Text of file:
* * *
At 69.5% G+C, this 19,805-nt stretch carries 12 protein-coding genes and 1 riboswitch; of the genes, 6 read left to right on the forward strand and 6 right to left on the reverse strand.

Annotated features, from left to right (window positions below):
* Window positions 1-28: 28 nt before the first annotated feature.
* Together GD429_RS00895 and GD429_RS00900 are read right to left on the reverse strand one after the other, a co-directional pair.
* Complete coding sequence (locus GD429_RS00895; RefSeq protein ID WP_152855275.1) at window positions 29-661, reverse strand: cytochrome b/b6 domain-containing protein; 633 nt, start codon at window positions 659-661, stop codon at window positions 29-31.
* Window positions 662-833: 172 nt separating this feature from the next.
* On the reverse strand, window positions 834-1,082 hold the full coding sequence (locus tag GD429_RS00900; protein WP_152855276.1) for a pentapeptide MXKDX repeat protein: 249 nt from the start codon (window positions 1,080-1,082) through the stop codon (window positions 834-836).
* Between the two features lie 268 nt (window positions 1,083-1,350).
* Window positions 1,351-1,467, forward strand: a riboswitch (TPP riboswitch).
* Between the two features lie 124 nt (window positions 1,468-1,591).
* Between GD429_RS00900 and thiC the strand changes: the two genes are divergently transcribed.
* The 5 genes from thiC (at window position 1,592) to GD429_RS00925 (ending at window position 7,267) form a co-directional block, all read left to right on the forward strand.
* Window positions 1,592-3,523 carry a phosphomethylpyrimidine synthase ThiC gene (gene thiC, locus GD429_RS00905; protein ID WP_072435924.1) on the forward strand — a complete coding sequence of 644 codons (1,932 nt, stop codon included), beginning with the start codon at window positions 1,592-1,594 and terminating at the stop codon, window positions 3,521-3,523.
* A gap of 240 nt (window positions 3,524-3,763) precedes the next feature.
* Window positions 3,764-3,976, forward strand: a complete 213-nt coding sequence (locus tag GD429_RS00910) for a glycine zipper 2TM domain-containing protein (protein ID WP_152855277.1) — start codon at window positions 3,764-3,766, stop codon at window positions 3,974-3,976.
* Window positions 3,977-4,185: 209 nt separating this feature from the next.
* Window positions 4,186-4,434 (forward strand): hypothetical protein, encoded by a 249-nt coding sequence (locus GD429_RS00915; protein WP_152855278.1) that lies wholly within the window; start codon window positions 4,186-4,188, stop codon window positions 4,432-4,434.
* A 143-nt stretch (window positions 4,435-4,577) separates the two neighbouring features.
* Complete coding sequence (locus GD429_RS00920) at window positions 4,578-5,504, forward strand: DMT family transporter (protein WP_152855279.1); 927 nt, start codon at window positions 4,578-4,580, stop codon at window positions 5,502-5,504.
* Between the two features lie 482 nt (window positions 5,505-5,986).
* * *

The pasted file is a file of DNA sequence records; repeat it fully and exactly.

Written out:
At 69.5% G+C, this 19,805-nt stretch carries 12 protein-coding genes and 1 riboswitch; of the genes, 6 read left to right on the forward strand and 6 right to left on the reverse strand.

Annotated features, from left to right (window positions below):
* Window positions 1-28: 28 nt before the first annotated feature.
* Together GD429_RS00895 and GD429_RS00900 are read right to left on the reverse strand one after the other, a co-directional pair.
* Complete coding sequence (locus GD429_RS00895; RefSeq protein ID WP_152855275.1) at window positions 29-661, reverse strand: cytochrome b/b6 domain-containing protein; 633 nt, start codon at window positions 659-661, stop codon at window positions 29-31.
* Window positions 662-833: 172 nt separating this feature from the next.
* On the reverse strand, window positions 834-1,082 hold the full coding sequence (locus tag GD429_RS00900; protein WP_152855276.1) for a pentapeptide MXKDX repeat protein: 249 nt from the start codon (window positions 1,080-1,082) through the stop codon (window positions 834-836).
* Between the two features lie 268 nt (window positions 1,083-1,350).
* Window positions 1,351-1,467, forward strand: a riboswitch (TPP riboswitch).
* Between the two features lie 124 nt (window positions 1,468-1,591).
* Between GD429_RS00900 and thiC the strand changes: the two genes are divergently transcribed.
* The 5 genes from thiC (at window position 1,592) to GD429_RS00925 (ending at window position 7,267) form a co-directional block, all read left to right on the forward strand.
* Window positions 1,592-3,523 carry a phosphomethylpyrimidine synthase ThiC gene (gene thiC, locus GD429_RS00905; protein ID WP_072435924.1) on the forward strand — a complete coding sequence of 644 codons (1,932 nt, stop codon included), beginning with the start codon at window positions 1,592-1,594 and terminating at the stop codon, window positions 3,521-3,523.
* A gap of 240 nt (window positions 3,524-3,763) precedes the next feature.
* Window positions 3,764-3,976, forward strand: a complete 213-nt coding sequence (locus tag GD429_RS00910) for a glycine zipper 2TM domain-containing protein (protein ID WP_152855277.1) — start codon at window positions 3,764-3,766, stop codon at window positions 3,974-3,976.
* Window positions 3,977-4,185: 209 nt separating this feature from the next.
* Window positions 4,186-4,434 (forward strand): hypothetical protein, encoded by a 249-nt coding sequence (locus GD429_RS00915; protein WP_152855278.1) that lies wholly within the window; start codon window positions 4,186-4,188, stop codon window positions 4,432-4,434.
* A 143-nt stretch (window positions 4,435-4,577) separates the two neighbouring features.
* Complete coding sequence (locus GD429_RS00920) at window positions 4,578-5,504, forward strand: DMT family transporter (protein WP_152855279.1); 927 nt, start codon at window positions 4,578-4,580, stop codon at window positions 5,502-5,504.
* Between the two features lie 482 nt (window positions 5,505-5,986).